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Re: term, utf-8 and cooked mode, combining characters

From: Niels Möller
Subject: Re: term, utf-8 and cooked mode, combining characters
Date: 18 Sep 2002 15:25:41 +0200
User-agent: Gnus/5.09 (Gnus v5.9.0) Emacs/21.2

Marcus Brinkmann <Marcus.Brinkmann@ruhr-uni-bochum.de> writes:

> Nobody will use UTF-32 as their local encoding for the foreseeable
> future, right?

I really don't know. Right now, utf8 seeems almost as impractical as
utf-32 to me, and I don't know how that will change when more programs
pick up support for larger character sets.

> There is no advantage whatsoever to use the same encoding in the input and
> output half.  Both are completely separated.

They're the same program and the same binary, so at least it's less
code bloat to add unicode support to the second half than to the

Using unicode somewhere in the input path seems necessary, and if you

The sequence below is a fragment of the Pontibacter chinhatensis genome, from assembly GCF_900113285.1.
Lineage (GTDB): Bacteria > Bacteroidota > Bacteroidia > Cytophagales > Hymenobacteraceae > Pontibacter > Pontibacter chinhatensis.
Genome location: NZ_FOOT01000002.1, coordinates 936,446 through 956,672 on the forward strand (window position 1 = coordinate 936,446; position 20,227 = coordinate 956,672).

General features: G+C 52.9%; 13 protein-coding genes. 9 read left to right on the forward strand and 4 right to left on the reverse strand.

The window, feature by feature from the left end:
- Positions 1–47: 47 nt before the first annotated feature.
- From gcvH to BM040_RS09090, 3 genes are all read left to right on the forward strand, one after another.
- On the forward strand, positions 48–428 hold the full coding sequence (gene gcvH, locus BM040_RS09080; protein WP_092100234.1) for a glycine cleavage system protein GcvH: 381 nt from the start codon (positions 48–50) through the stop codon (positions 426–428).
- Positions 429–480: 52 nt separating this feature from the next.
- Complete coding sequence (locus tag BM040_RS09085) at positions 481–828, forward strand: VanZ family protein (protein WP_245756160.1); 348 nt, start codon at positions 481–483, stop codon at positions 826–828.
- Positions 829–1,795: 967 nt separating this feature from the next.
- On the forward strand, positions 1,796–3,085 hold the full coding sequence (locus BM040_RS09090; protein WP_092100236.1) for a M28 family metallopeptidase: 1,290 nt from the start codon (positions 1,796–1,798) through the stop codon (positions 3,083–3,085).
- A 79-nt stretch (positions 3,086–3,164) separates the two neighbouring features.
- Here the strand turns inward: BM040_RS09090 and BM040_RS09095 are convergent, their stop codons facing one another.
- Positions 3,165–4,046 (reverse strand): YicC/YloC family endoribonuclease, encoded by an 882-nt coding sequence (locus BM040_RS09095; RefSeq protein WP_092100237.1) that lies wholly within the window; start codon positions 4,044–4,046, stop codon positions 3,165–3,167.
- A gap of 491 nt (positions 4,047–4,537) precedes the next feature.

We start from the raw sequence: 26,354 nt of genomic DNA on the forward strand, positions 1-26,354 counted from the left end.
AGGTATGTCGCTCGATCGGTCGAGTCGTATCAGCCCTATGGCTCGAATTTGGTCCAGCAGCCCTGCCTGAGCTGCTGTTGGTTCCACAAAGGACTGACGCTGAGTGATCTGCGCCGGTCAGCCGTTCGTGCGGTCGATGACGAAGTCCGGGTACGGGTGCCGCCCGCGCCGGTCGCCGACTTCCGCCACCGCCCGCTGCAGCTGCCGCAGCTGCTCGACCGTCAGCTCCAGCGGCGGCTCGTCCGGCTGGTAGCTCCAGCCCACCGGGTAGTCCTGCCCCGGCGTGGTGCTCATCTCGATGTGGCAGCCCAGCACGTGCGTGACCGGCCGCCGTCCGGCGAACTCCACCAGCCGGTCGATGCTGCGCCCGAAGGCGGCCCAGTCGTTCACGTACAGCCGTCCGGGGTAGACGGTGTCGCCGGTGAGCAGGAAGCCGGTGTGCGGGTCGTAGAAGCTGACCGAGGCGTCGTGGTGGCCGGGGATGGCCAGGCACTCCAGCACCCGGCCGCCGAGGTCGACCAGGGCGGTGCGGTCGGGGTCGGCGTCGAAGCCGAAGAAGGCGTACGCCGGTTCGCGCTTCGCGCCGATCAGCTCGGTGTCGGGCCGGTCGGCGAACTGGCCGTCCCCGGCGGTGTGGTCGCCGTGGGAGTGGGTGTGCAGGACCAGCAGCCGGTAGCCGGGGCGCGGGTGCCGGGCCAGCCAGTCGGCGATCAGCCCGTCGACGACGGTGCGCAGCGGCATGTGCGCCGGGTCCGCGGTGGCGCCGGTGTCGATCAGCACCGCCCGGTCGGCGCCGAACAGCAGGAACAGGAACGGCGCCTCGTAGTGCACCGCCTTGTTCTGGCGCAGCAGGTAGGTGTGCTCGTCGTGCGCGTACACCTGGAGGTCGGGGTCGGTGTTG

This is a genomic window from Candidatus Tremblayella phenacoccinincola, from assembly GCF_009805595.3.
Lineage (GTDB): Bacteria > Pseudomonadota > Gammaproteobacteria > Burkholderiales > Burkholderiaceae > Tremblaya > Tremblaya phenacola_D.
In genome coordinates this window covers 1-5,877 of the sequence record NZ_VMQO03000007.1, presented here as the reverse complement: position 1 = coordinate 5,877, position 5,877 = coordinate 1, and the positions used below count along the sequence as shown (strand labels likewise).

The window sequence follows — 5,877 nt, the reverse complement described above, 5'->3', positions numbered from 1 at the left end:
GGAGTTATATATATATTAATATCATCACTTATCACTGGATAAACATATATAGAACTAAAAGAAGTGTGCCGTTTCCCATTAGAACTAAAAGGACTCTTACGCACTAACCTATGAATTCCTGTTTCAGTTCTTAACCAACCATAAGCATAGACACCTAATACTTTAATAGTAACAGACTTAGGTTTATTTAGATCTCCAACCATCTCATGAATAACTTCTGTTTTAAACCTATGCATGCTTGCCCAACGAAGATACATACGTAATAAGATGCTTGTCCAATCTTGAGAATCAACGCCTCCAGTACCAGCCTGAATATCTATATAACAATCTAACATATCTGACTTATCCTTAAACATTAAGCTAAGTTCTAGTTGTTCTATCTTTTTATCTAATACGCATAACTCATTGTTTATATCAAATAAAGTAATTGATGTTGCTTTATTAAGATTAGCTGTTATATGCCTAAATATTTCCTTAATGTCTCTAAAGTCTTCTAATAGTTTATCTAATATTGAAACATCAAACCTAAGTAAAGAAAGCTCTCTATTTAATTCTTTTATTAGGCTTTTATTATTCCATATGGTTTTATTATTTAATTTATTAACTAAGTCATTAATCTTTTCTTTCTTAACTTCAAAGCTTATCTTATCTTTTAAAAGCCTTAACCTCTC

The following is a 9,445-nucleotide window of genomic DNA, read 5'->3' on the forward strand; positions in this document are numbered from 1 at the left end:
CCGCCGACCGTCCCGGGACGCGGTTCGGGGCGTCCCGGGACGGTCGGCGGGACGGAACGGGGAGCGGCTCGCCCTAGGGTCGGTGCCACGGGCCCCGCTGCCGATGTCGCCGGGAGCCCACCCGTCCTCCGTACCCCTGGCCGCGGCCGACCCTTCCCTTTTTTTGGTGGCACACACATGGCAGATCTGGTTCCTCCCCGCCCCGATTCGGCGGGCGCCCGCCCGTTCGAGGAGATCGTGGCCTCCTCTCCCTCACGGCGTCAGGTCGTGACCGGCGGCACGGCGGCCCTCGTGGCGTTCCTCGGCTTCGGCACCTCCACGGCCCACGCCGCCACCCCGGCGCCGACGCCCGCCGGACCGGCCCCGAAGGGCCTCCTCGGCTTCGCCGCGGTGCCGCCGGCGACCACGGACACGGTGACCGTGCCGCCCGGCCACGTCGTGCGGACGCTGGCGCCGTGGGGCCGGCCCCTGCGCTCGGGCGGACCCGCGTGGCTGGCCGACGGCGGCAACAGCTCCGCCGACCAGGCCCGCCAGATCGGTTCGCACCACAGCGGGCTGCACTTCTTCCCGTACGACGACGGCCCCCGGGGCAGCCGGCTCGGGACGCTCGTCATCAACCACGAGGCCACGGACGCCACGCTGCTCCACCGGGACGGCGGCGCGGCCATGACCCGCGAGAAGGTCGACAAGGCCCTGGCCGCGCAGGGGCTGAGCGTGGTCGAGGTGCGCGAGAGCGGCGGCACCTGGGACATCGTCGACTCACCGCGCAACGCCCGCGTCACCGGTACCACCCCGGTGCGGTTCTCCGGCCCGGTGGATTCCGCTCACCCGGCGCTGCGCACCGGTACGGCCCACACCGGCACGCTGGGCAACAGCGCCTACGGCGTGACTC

follow Rolands idea of putting more of term into the console server,
then the console server seems to be the right place. If you don't do
that, then I agree that the console need not know about it, and just pass
the utf8 stream on to term.

> I think all this legacy chinese/japanese/korean stuff, bu . Of
> course we could just hard code UTF-8 support in term (that's what a
> patch for the Linux kernel does), but that is kinda cheap. ;)

Special casing utf8 is a reasonable thing to do in almost all cases
(e.g., quoting the CLISP announcement

  * CLISP does not come with GNU libiconv anymore.  The most important
    encodings are built-in anyway, and CLISP can use the GNU libc 2.2
    iconv and a GNU libiconv when it is independently installed.

), the question is if it's reasonable to specialcase other multibyte
charsets. It seems that somebody (either term or the console) must know
the particulars, like mapping sequences to positions on the line, just
too bad if iconv doesn't support any help for doing that.

I'm assuming that each glyph/grapheme in the asian multibyte encodings
correspond to a single unicode base char plus zero or more combining
characters. If that's not true, then unicode awareness won't help you
sort them out.


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